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XIXeme siècle au Japon

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201005. 1899 July 17 New Treaty was put into force. 1898 July 16 New Civil Code was enforced and the notice was made. 1894 July 16 Anglo-Japanese Treaty of Commerce and Navigation. 1891 Yatsuka HOZUMI. 1890 Old Civil Code (promulgated but never in force) 1889 Constitution of the Empire of Japan. Mitsukuri Rinsho. Baron Mitsukuri Rinshō (箕作麟祥?

Mitsukuri Rinsho

, September 19, 1846 – November 29, 1897) was a Japanese statesman and legal scholar in Meiji period Japan. Early life[edit] Meiji Bureaucrat[edit] On his return to Japan, Mitsukuri joined the new Meiji government as a translator. Japan - Korea Treaty. 1873 Boissonade. 1853 Matthew Perry and his 4 warships came to the harbor of Uraga. 1854 Japan - U.S. Treaty of Peace and Amity (Kanagawa Treaty)


Traité d'amitié et de commerce entre la France et le Japon. Un article de Wikipédia, l'encyclopédie libre.

Traité d'amitié et de commerce entre la France et le Japon

Traités d'amitié et de commerce entre le Japon et la Hollande, l'Angleterre, la France, la Russie et les États-Unis, 1858. Signature du premier traité franco-japonais en 1858 à Edo. 1858 Japan - Us Treaty of Amity & Commerce. 1868 Collapse of Tokugawa Shogunate. 1869 Mitsukuri Rinsho started to translate the Napoleonic five Codes. 1885 The English Law School (now Chuo University) Hozumi Yatsuka. Hozumi Yatsuka (穂積 八束?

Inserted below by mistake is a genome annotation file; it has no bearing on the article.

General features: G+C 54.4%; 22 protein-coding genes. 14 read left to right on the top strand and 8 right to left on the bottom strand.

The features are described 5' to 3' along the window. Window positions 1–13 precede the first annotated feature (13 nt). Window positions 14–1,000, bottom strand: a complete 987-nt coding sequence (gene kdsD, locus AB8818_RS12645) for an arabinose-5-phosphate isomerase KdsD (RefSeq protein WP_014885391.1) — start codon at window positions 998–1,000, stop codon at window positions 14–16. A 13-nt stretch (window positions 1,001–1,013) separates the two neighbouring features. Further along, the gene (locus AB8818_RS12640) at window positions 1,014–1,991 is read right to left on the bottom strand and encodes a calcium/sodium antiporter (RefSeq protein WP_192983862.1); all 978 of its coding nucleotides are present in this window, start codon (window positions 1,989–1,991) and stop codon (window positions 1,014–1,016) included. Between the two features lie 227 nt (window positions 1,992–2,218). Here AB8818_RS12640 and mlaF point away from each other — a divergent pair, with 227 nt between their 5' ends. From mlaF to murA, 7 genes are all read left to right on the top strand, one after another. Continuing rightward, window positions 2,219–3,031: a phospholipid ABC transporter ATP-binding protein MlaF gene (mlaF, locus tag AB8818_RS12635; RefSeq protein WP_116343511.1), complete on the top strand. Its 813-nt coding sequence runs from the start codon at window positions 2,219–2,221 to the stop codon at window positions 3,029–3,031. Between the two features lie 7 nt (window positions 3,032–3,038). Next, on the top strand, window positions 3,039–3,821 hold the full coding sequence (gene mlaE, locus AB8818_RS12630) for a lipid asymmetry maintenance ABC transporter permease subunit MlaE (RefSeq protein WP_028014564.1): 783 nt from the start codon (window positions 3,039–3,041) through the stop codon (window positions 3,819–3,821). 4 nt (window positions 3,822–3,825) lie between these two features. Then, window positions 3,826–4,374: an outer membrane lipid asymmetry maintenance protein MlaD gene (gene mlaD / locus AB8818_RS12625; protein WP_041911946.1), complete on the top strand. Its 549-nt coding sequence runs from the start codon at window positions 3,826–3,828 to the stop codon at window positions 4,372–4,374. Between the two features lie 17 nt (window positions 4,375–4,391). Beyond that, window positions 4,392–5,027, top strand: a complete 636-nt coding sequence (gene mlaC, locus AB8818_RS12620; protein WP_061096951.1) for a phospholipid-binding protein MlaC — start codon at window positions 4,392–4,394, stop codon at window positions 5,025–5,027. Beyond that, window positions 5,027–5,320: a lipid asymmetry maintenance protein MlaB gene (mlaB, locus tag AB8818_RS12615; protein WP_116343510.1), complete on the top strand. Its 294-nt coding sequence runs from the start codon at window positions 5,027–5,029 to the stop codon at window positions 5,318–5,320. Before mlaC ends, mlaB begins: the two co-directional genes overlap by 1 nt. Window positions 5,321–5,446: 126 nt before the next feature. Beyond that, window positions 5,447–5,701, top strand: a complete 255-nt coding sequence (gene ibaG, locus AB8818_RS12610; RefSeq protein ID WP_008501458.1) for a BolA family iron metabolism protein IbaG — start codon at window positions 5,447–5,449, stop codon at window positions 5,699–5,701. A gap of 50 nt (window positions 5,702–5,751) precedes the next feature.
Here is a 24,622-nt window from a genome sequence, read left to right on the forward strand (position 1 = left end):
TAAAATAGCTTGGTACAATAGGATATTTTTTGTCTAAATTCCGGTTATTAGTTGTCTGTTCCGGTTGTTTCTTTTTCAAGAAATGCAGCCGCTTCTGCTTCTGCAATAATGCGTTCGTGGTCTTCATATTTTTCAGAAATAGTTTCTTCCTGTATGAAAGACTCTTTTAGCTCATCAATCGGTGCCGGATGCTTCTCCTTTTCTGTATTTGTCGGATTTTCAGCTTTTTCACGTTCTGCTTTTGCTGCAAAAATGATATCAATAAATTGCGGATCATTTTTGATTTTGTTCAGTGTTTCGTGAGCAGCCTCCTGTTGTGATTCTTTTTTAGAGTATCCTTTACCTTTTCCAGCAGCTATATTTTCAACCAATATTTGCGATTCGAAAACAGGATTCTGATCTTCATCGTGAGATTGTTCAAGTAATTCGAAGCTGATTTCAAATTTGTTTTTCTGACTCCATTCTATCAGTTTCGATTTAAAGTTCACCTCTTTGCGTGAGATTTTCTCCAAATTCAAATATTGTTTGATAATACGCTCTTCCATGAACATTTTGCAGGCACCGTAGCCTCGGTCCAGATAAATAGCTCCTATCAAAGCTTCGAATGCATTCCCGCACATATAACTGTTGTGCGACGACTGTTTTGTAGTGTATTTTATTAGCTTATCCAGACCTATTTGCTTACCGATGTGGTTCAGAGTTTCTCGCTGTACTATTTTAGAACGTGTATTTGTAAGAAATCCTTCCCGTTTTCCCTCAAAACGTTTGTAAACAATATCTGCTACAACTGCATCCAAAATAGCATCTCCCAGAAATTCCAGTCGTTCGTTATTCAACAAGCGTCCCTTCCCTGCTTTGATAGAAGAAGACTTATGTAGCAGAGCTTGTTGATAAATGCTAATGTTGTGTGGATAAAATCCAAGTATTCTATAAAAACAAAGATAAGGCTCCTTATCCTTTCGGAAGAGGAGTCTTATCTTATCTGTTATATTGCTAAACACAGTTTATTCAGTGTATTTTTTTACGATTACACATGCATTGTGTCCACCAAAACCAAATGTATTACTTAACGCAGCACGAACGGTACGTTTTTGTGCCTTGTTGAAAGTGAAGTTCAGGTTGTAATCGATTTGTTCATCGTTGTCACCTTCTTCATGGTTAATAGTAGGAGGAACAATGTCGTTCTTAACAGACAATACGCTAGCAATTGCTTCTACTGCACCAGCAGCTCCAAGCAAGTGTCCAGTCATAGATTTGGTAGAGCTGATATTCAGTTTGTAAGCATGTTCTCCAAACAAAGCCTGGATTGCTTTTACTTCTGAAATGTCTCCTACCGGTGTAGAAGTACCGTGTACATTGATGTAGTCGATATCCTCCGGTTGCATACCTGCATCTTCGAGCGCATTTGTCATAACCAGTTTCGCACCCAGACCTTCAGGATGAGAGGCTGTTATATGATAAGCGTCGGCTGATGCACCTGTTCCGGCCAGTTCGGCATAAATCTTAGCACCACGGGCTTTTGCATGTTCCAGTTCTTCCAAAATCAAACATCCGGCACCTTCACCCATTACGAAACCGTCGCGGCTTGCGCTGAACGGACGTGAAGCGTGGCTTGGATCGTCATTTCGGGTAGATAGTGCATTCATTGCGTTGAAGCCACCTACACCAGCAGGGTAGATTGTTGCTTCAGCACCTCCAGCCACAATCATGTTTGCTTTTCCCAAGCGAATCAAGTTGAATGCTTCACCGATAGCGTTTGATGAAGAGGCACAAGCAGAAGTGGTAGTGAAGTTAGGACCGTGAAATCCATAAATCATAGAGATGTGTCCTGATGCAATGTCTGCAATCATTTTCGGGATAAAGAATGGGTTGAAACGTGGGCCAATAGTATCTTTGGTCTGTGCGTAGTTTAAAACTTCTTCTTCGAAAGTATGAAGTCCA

Hozumi Yatsuka

, March 20, 1860 – October 5, 1912) He entered University of Tokyo at the age of nineteen after studying English for six years because many professors were foreigners who lectured in their own language. In 1883 after his graduation he entered the graduate school to continue his studies of political science. In August 1884 he went to Germany to study European institutional history and constitutional law. During his stay in Germany he studied at three universities: Heidelberg, Berlin and Strasbourg. In Strasbourg he studied under Paul Laband whose influence on Hozumi was profound. 民法典論争. 旧民法の編纂[ソースを編集] 近代以前の日本においても、中国式の法典である律令法の大宝律令が8世紀初頭に成立して、民法の規定もその要部を占めていた[1]。


しかし、12世紀末に武家時代になってから、律令法はその効力を失い[2]、これに替わって鎌倉幕府・室町幕府による式目や、江戸幕府の徳川百箇条などが民事裁判に活用されたが、必ずしも全国的に普及していなかったり、その規定の大部分は刑事法的な禁令であったから、細目については地方ごとの慣習にゆだねる部分が多く、日本全国に広く通用する裁判規範としての民法典が存在するとは言い難い状況であった[3]。 また、封建制の下では一般庶民は平等な権利主体とはされておらず[4]、民事上の問題が生じた場合には当事者間の話し合い(相対)による解決が付かない場合にのみ「お上からの恩恵」として仲裁に乗り出すという名目で民事裁判が行われたものであり、民衆を法的に救済する制度ではなかった[5]。 Itō Hirobumi. In 1885 he became Japan's first Prime Minister, an office his constitutional bureau had introduced.

Itō Hirobumi

He went on to hold the position four times, and wielded considerable power even out of office as the occasional head of Emperor Meiji's Privy Council. A monarchist, Itō favoured a large, bureaucratic government and opposed the formation of political parties. His third government was ended by the consolidation of the opposition into the Kenseitō party in 1898, prompting him to found the Rikken Seiyūkai in response.

Three drafters of the Civil Code